From the New York Times:
We’re Sick of Racism, Literally
By DOUGLAS JACOBS NOV. 11, 2017
Perceptions of discrimination like those the officers experienced, as well as those that are less direct, may make us sick. And in the current political environment, with its high-profile expressions of racism, sexism, anti-Semitism, Islamophobia, homophobia and xenophobia, along with widely covered acts of hate and bigotry, countless Americans are at risk of this type of harm.
… We know this because in 2008, researchers studied the effects of discrimination on blood pressure. Black and Latino study participants recorded their interactions with perceived racism and were outfitted with blood pressure monitors. The results were striking. While blood pressure normally dips at night, those who said they’d experienced racism were more likely to have blood pressure that did not — and this has been strongly linked to increased mortality. Over time, this high blood pressure hardens our arteries, increasing the risk of a clot forming in our hearts or brains.
In 2015, researchers examined the effect of discrimination on cortisol, a natural hormone that helps the body deal with stressful situations. They followed black and white children in Maryland, measuring their perceived racial discrimination starting in seventh grade and for 20 years thereafter. When study participants were in their early 30s, researchers calculated their cortisol levels. Perceptions of discrimination consistently predicted slower declines in cortisol level throughout the day, which is associated with obesity, depression, decreased immune function, cancer and death.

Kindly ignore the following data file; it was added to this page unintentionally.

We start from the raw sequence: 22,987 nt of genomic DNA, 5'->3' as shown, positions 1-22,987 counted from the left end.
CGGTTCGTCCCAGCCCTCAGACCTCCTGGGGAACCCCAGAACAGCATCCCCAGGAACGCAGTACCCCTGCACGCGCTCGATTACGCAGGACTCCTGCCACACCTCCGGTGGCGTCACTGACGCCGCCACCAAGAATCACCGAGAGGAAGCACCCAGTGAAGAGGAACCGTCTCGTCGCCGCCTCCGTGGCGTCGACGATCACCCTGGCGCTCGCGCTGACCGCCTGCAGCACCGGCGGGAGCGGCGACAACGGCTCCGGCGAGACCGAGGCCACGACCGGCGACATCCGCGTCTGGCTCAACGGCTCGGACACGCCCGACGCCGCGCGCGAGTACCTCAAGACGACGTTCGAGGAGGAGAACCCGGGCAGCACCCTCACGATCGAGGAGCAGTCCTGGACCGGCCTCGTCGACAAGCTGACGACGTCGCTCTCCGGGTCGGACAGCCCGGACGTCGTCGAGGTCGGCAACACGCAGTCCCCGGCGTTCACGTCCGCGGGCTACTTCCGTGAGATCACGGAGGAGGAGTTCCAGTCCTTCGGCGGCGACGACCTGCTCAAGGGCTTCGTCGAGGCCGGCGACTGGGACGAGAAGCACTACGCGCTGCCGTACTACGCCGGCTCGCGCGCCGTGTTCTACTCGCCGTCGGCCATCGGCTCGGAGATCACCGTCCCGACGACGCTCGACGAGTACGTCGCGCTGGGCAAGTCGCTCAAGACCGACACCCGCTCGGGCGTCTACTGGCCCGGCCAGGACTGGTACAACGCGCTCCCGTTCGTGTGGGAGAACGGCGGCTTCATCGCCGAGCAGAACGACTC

These days, it’s nearly impossible to avoid headlines about things like the white nationalists and neo-Nazis who marched in Charlottesville, Va., and the recent spike in expressions of identity-based hate and harassment. …
Even if one denies that these self-reported instances constituted actual discrimination, it is this perception of discrimination, in and of itself, that is linked to poor health.
Worse, we know that racism doesn’t have to be experienced in person to affect our health — taking it in the form of news coverage is likely to have similar effects. After all, studies have shown that when television viewers observe scenes depicting racism, their blood pressure remains elevated long after the scenes are over. That means it’s reasonable to believe that every time we see a TV news segment or even get a notification on our phones about an event, statement or policy that we believe represents discrimination, our bodies pay the price.
Douglas Jacobs is an internal medicine resident at the Brigham and Women’s Hospital and Harvard Medical School.
The logical implication is that the current epidemic of hate hoaxes that falsely accuse whites of racism, such as the ones exposed last week at the Air Force Academy and Kansas State, are not only anti-white acts of hate, but they are also bad for the health of non-whites by wrongly increasing non-whites’ perceptions of discrimination.
Of course, nobody involved in writing or editing this op-ed appears to have noticed this. After all, Hate Hoaxes aren’t a thing.